San Francisco’s Sharp and Subversive Public Art
I went to Entwined recently, an installation in Golden Gate Park that answers the pressing question, “What would it look like if b-roll from Avatar was rendered in 8-bit?” It led me to think about what more public art could do to confront the public and ask questions that might be a little more profound than that.
This is San Francisco, so one doesn’t have to travel far to find a counter example. In the 1970’s, the Mission District was being rapidly gentrified, and arson fires were not uncommon. One of the worst took place in 1975 on the corner of Valencia and 16th, at a building named The Gartland Apartments. On the night of Dec 12th, someone poured gasoline into the main stairwell and lit it. As many as 25 people died, although only 14 bodies remained complete enough to count.
Activists took over the hole in the ground that remained, christened “The Gartland Pit”, and refused to allow any new development that would allow profit from this crime. The pit became a site for punks and artists to agitate, and murals went up.
To commemorate the Gartland, a mural was commissioned as part of a dance performance on the side of a brutalist MUNI parking lot at 15th and Folsom. In the mural, the tragedy of the fire and rebirth caused by dedicated activism are celebrated. The mural is also a response to the gentrification that was rapidly changing the Mission district in 2002.
Of course, nothing in San Francisco ever has fewer than three degrees of complication. The artist who made this mural, Josef Norris, also worked with school children to design a Fell St. mural project. He was sentenced to 6 years in prison for child pornography in 2012.
Schools in San Francisco are the home to a lot of murals. Some of them are full of lighthearted whimsy, and some of them are painted by Russian Communists and depict the ugly reality of slavery and the oppression of first peoples. Such is the case in the now-deleted mural in Washington High School, painted by famed muralist and assistant-to-Diego-Rivera Victor Arnautoff.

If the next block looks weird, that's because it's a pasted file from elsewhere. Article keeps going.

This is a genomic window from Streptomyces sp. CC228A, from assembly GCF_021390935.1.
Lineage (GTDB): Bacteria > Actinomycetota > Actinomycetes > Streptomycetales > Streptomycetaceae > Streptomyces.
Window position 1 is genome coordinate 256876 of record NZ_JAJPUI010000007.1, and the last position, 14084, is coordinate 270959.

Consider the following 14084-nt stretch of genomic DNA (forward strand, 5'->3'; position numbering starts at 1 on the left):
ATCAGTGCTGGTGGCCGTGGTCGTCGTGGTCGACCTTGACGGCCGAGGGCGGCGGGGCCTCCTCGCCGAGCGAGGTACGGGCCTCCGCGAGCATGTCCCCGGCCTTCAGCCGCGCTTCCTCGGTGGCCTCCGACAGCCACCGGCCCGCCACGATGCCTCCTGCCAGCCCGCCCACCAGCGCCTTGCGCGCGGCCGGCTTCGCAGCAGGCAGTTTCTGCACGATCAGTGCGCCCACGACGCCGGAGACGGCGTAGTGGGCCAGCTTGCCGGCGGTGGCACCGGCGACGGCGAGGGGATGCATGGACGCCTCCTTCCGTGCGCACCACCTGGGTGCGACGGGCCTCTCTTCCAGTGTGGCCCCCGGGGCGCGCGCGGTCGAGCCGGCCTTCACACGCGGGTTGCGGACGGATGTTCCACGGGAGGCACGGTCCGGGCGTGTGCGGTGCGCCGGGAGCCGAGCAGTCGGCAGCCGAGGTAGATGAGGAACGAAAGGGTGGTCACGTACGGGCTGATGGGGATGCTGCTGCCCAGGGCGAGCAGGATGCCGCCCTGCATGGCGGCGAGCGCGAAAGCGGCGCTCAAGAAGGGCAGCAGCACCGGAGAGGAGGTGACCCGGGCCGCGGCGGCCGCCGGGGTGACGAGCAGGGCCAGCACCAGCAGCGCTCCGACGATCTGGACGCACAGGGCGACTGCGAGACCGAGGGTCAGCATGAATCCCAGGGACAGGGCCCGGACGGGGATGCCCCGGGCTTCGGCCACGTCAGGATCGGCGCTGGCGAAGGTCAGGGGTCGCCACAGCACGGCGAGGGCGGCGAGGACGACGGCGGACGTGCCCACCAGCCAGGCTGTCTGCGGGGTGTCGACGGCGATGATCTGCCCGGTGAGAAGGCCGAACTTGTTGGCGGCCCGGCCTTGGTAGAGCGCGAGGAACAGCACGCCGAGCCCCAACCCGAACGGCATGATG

Millions of visitors to SF know Arnautoff from his mural on the inside of Coit Tower. Called “City Life”, this mural was also criticized by contemporaries because it showed crime and indifference to suffering, which are not uncommon themes in social realism.
Recently, of course, there has been a brouhaha about Arnautoff’s mural in Washington High. As Robert Cherny writes in “Victor Arnautoff and the Politics of Art,”
Arnautoff placed slaves and working people in the center of several of the panels, rather than Washington, and in the words of Arnautoff’s biographer, “the mural makes clear that slave labor provide[d] the plantation’s economic basis”, at a time when high school history classes “ignored… that the nation’s founders… owned other human beings as chattel”. Similarly, Arnautoff placed the body of a dead Native American at the feet of pioneers, “challenging the prevailing narrative that westward expansion had been into largely vacant territory waiting for white pioneers to develop its full potential”.
Last year, people became upset about the murals, and the school board decided to destroy them. Later, they changed their mind and simply ordered them covered up, at a cost of $815,000. There is no indication that Arnautoff was interested in child pornography.
Over at another school, Marshall Elementary on 15th and Capp, there is a mural of the more whimsical variety. Painted in conjunction with 1:AM SF, this mural has the normal tropes for a school mural: pencils, math, dinosaurs, anti-cop messaging and equations. I may be leaping to conclusions, but I believe that is the first time I’ve seen a primer book with “a cab” as the example text.
I reached out to the president of the school board and 1:AM SF, asking if they had meant to put a message about police abuses in the center of the mural. As of press time, neither of them have responded. Given that the mural was partially funded by such well-known advocates for police reform as Google and Deloitte, I think the answer is obvious.
There are hundreds of murals and pieces of public art all over the city, and many of them probe complicated and difficult ideas. Some of them, like the giant purple anal beads that Uber installed in front of their 3rd St. offices, just probe. As we all begin to emerge, blinking, from this stupid pandemic, it’s a good time to look around and learn something from the art.